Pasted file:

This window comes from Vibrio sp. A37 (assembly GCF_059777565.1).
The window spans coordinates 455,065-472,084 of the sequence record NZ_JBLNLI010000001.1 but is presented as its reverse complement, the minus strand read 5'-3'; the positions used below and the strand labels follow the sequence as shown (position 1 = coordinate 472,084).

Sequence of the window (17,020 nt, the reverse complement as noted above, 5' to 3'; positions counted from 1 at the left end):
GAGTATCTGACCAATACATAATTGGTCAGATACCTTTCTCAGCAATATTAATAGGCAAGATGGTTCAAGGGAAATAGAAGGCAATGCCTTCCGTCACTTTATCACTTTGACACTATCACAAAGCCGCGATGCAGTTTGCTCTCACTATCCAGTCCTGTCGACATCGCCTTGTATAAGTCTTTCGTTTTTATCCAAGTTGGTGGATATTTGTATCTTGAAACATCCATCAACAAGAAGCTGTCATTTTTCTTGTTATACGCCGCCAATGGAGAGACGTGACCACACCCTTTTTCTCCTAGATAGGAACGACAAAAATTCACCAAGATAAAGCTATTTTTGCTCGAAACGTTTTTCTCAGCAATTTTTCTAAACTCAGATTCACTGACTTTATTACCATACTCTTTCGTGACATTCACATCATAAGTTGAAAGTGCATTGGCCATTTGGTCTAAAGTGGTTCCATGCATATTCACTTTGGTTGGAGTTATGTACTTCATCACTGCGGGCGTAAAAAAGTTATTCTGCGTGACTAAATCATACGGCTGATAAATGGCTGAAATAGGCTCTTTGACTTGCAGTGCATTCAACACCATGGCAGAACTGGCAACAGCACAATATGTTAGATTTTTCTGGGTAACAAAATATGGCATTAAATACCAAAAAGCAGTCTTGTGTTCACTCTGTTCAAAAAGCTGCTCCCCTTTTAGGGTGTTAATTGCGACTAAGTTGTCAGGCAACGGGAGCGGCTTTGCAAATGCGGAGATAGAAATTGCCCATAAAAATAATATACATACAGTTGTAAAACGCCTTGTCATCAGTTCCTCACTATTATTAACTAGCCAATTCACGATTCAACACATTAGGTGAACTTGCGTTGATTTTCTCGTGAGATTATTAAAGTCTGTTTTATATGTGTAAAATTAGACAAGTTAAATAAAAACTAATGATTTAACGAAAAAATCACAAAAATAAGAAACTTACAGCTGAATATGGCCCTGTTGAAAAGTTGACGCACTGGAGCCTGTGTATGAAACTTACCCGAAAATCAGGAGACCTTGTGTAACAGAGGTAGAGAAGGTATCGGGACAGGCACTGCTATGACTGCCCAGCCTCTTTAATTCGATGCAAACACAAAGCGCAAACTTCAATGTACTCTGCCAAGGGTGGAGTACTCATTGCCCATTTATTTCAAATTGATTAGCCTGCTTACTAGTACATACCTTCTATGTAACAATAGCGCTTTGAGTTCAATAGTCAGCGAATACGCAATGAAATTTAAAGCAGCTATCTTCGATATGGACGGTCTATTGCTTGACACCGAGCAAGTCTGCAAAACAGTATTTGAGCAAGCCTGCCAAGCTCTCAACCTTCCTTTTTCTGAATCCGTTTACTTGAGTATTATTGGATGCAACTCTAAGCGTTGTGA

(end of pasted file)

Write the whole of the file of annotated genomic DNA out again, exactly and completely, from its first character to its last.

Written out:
This window comes from Vibrio sp. A37 (assembly GCF_059777565.1).
The window spans coordinates 455,065-472,084 of the sequence record NZ_JBLNLI010000001.1 but is presented as its reverse complement, the minus strand read 5'-3'; the positions used below and the strand labels follow the sequence as shown (position 1 = coordinate 472,084).

Sequence of the window (17,020 nt, the reverse complement as noted above, 5' to 3'; positions counted from 1 at the left end):
GAGTATCTGACCAATACATAATTGGTCAGATACCTTTCTCAGCAATATTAATAGGCAAGATGGTTCAAGGGAAATAGAAGGCAATGCCTTCCGTCACTTTATCACTTTGACACTATCACAAAGCCGCGATGCAGTTTGCTCTCACTATCCAGTCCTGTCGACATCGCCTTGTATAAGTCTTTCGTTTTTATCCAAGTTGGTGGATATTTGTATCTTGAAACATCCATCAACAAGAAGCTGTCATTTTTCTTGTTATACGCCGCCAATGGAGAGACGTGACCACACCCTTTTTCTCCTAGATAGGAACGACAAAAATTCACCAAGATAAAGCTATTTTTGCTCGAAACGTTTTTCTCAGCAATTTTTCTAAACTCAGATTCACTGACTTTATTACCATACTCTTTCGTGACATTCACATCATAAGTTGAAAGTGCATTGGCCATTTGGTCTAAAGTGGTTCCATGCATATTCACTTTGGTTGGAGTTATGTACTTCATCACTGCGGGCGTAAAAAAGTTATTCTGCGTGACTAAATCATACGGCTGATAAATGGCTGAAATAGGCTCTTTGACTTGCAGTGCATTCAACACCATGGCAGAACTGGCAACAGCACAATATGTTAGATTTTTCTGGGTAACAAAATATGGCATTAAATACCAAAAAGCAGTCTTGTGTTCACTCTGTTCAAAAAGCTGCTCCCCTTTTAGGGTGTTAATTGCGACTAAGTTGTCAGGCAACGGGAGCGGCTTTGCAAATGCGGAGATAGAAATTGCCCATAAAAATAATATACATACAGTTGTAAAACGCCTTGTCATCAGTTCCTCACTATTATTAACTAGCCAATTCACGATTCAACACATTAGGTGAACTTGCGTTGATTTTCTCGTGAGATTATTAAAGTCTGTTTTATATGTGTAAAATTAGACAAGTTAAATAAAAACTAATGATTTAACGAAAAAATCACAAAAATAAGAAACTTACAGCTGAATATGGCCCTGTTGAAAAGTTGACGCACTGGAGCCTGTGTATGAAACTTACCCGAAAATCAGGAGACCTTGTGTAACAGAGGTAGAGAAGGTATCGGGACAGGCACTGCTATGACTGCCCAGCCTCTTTAATTCGATGCAAACACAAAGCGCAAACTTCAATGTACTCTGCCAAGGGTGGAGTACTCATTGCCCATTTATTTCAAATTGATTAGCCTGCTTACTAGTACATACCTTCTATGTAACAATAGCGCTTTGAGTTCAATAGTCAGCGAATACGCAATGAAATTTAAAGCAGCTATCTTCGATATGGACGGTCTATTGCTTGACACCGAGCAAGTCTGCAAAACAGTATTTGAGCAAGCCTGCCAAGCTCTCAACCTTCCTTTTTCTGAATCCGTTTACTTGAGTATTATTGGATGCAACTCTAAGCGTTGTGA